News / Africa

Kenyan Leader, Cabinet Cut Own Pay to Curb Government Wage Bill

FILE - Kenya's President Uhuru Kenyatta
FILE - Kenya's President Uhuru Kenyatta
Reuters
Kenya's president and Cabinet on Friday agreed to a pay cut as part of austerity measures meant to reduce the government wage bill and free up funds for use in economic development - and called on lawmakers to do the same.
    
Uhuru Kenyatta announced a month after his election in March last year that he would make reducing Kenya's ballooning public sector wage bill a priority, saying it was "unsustainable" and weighing on the national budget.
    
The move was also a nod to public opinion, which often expresses anger at the salaries of public officials which are many times higher than those of ordinary Kenyans.
    
On Friday, Kenyatta said he and Deputy President William Ruto will be taking a 20 percent cut on their monthly pay, and that the country's 18 Cabinet secretaries had agreed to take a 10 percent pay reduction. The pay cuts take effect immediately.
    
Kenyatta earns a salary of 1.2 million shillings ($13,900) a month, his deputy earns 1.1 million shillings while Cabinet secretaries earn about 800,000 shillings.
    
The country's minimum wage is about 5,756 shillings a month.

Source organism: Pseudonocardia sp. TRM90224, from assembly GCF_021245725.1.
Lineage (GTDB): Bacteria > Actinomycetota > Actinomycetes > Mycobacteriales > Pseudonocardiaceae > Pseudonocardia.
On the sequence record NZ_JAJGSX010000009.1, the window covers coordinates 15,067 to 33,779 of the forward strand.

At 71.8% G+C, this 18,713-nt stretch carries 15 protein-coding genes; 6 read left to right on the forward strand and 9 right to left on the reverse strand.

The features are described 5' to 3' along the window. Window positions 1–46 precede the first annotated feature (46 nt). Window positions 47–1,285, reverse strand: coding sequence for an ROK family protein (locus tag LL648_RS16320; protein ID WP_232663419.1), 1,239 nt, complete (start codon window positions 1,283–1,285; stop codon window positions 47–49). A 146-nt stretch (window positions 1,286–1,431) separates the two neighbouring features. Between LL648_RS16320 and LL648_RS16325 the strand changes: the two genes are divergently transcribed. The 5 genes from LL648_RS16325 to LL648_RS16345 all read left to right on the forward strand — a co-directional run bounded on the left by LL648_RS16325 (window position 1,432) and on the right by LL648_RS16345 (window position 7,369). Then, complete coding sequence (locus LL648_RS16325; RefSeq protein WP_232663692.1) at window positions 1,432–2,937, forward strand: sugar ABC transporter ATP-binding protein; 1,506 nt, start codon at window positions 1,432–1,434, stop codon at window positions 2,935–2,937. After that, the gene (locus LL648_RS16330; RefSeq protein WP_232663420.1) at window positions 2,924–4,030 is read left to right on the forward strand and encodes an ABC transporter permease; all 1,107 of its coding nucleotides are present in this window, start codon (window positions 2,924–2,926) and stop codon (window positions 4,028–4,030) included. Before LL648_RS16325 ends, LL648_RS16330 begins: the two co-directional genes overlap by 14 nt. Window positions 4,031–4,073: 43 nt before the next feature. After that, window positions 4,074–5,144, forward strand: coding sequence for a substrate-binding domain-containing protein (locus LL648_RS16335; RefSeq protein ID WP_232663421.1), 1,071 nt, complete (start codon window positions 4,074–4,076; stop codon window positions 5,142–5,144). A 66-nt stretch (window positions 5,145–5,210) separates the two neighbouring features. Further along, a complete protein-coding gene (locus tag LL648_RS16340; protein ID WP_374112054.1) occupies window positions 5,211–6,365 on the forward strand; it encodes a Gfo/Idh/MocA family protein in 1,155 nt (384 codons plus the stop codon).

The government would also only restrict international travel for its officials to only essential trips, he said.
    
"Wastage in my government will be significantly reduced," the president told a news conference after a week-long meeting by the cabinet at a luxury resort in Nanyuki, central Kenya.
    
Kenyatta said the actions would "demonstrate our firm resolve to properly manage" public funds.
    
Asked whether Kenya's legislators, who are among the best paid in Africa, would also take a pay cut, Kenyatta said he would urge them to do so.
    
A move in June granting MPs extra allowances angered many in a country where the official unemployment rate stands at 40 percent.
    
He said the cabinet had singled out the need for more spending in security, to buy more equipment such as cars, better housing and life insurance for each police officer to help improve security and attract investment.